Working Title: Digitally Capturing Touch Usage in Garment Design Development
Douglas’ doctoral research aims to understand the meaning-making role played by forms of touch during the process of garment design development, additionally speculating on how the documented touch practices might be captured or replicated digitally. Thus supporting existing meaning making paradigms as garment design development activities are increasingly digitised, both in industry and education.
- What are the contemporary touch practices of fashion design learners during the creative process of garment design development?
- What are the perceived purposes of, and understandings or meanings derived from these touch practices?
- What features of these touch practices can be captured using digital touch technologies?
- What are the speculations and social imaginaries of fashion learners on the future application of digital touch technologies in the fashion industry?
As touch experience is both individually subjective and socially constructed, Douglas contrasts autoethnographic, sensory accounts of his own garment design development practice with data gathered during sustained ethnographic case-studies with Postgraduate fashion learners at two UK Arts and Design Universities. In analysing the ethnographic data, the methodological and analytical approaches of ‘Multimodal Ethnography’, ‘Sensory Ethnography’ and ‘Thing Ethnography’ are layered. Respectively focusing on the structuring of meaning making through touch, the subjective, emplaced sensory experience of participants and researcher and finally the perspective of a non-human ‘thing’. For example a tool or material which is utilised in the process of garment design development. This accounts for diverse perspectives and creates a balanced ontological focus between humans and the things we manipulate, in line with Posthuman and New Materialist philosophies.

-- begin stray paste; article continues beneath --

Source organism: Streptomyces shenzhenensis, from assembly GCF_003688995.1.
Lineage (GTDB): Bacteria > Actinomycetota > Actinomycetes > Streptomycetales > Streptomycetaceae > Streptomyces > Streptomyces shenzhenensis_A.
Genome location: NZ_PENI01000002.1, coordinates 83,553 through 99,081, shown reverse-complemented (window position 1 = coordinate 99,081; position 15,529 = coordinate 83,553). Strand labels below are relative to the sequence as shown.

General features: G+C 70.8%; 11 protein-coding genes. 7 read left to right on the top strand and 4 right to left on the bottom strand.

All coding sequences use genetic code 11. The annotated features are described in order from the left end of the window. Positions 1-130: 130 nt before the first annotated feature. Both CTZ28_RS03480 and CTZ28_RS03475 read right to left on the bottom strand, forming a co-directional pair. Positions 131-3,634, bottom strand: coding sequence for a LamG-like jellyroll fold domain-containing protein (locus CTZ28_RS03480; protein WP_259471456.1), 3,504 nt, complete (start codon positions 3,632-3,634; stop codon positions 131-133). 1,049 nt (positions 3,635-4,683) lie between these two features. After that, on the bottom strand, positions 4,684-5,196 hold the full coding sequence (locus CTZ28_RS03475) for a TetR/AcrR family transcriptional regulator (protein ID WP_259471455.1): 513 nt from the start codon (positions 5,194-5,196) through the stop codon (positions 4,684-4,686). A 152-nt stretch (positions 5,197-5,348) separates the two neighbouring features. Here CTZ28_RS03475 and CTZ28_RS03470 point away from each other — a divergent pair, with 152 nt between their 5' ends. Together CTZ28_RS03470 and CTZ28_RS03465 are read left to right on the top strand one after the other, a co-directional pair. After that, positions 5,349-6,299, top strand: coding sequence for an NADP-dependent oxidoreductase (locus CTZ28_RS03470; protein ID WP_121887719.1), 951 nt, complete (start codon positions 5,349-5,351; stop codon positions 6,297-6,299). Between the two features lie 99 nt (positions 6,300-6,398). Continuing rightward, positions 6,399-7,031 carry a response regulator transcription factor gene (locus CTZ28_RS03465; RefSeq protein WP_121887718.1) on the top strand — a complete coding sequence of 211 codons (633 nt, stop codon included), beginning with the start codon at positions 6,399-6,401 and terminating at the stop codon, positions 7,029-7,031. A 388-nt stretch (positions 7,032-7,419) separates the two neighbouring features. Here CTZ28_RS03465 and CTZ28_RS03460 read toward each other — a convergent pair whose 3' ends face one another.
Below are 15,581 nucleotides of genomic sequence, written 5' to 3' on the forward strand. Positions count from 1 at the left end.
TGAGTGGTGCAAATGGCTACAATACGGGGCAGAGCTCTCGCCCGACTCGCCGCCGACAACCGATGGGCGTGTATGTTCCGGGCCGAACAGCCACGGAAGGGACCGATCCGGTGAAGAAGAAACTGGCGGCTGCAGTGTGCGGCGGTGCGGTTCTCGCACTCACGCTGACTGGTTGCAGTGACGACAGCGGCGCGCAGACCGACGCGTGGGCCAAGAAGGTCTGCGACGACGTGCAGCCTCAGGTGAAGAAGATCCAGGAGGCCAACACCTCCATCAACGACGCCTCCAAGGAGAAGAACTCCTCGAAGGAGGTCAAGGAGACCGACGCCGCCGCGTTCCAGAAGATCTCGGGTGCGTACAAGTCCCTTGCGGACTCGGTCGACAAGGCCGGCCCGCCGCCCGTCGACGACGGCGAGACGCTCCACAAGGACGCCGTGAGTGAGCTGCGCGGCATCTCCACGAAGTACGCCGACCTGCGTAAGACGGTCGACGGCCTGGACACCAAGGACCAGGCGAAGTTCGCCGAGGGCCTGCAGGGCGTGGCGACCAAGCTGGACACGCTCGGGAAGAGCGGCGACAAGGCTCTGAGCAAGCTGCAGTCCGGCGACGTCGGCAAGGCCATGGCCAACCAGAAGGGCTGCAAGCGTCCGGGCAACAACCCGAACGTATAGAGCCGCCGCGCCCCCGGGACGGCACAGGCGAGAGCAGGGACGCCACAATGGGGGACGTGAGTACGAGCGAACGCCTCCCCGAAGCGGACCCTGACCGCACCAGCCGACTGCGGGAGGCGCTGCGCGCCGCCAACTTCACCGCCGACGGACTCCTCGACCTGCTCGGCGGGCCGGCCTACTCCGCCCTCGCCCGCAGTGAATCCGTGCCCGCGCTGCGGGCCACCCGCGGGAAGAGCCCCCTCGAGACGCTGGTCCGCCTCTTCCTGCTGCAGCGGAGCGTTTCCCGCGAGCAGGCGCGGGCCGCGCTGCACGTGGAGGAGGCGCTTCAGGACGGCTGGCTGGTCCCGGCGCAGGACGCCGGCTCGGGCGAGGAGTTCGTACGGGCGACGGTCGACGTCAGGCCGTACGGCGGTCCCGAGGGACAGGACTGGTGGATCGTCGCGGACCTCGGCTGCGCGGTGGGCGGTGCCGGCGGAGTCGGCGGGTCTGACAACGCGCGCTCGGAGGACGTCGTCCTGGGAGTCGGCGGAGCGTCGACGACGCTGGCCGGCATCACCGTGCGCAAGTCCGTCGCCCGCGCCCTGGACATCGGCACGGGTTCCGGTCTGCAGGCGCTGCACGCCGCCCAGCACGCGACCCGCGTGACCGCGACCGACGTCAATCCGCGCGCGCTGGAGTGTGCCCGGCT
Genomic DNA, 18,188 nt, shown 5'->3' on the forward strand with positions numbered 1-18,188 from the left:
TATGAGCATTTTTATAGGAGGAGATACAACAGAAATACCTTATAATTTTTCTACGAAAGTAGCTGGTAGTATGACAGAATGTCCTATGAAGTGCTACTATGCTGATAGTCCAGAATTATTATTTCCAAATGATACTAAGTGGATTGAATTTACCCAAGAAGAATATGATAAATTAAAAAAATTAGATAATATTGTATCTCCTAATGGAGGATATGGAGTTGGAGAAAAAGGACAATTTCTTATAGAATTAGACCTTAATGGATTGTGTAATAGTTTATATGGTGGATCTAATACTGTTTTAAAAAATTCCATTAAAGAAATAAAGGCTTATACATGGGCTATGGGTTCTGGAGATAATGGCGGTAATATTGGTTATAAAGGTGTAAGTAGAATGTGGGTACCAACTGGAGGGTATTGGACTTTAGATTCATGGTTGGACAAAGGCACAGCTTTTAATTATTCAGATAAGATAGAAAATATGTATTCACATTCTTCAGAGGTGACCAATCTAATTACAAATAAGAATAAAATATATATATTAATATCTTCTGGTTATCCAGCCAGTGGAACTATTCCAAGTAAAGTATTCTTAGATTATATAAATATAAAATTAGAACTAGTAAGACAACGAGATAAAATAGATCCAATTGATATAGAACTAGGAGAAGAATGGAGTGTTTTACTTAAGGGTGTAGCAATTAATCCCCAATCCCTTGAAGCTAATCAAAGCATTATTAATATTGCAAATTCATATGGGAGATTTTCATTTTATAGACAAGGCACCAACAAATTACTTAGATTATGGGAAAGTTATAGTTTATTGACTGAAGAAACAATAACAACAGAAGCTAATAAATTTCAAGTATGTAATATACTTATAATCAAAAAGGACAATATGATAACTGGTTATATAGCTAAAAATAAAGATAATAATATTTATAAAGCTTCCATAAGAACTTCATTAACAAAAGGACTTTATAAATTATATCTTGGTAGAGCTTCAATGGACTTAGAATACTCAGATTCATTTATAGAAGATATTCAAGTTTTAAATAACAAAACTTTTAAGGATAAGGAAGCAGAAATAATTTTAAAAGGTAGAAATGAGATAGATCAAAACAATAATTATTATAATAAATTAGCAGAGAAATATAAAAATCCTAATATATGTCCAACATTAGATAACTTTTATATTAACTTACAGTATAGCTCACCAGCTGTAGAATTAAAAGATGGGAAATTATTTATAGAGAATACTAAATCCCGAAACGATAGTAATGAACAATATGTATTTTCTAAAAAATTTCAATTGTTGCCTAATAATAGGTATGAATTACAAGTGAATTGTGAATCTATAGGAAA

Participant design for a VR sculpting glove, allowing the user to generate form and manipulate fabric in three dimensions
A concluding workshop will be held to explore the social imaginaries of the research participants. Facilitating them to create design fictions exploring how they think emergent and unfixed digital touch technologies may impact the fashion industry in the future. The objects created to represent these design fictions (physical diegetic prototypes) will be analysed through the emerging practice of Anticipatory Ethnography, testing whether engaging with a prototype through touch can situate and emplace a researcher in a proposed future scenario. Thus helping to engage with questions of the social impact of emerging touch technologies and how the future might feel?
Douglas’ doctoral research will contribute to understandings of the role of touch in fashion practice, the role and potential agency of non-human things in the process of garment design development and to the exploration of emerging ethnographic methods. Insights gained from the research are hoped to inform future garment design development software and interfaces, along with fashion design pedagogy.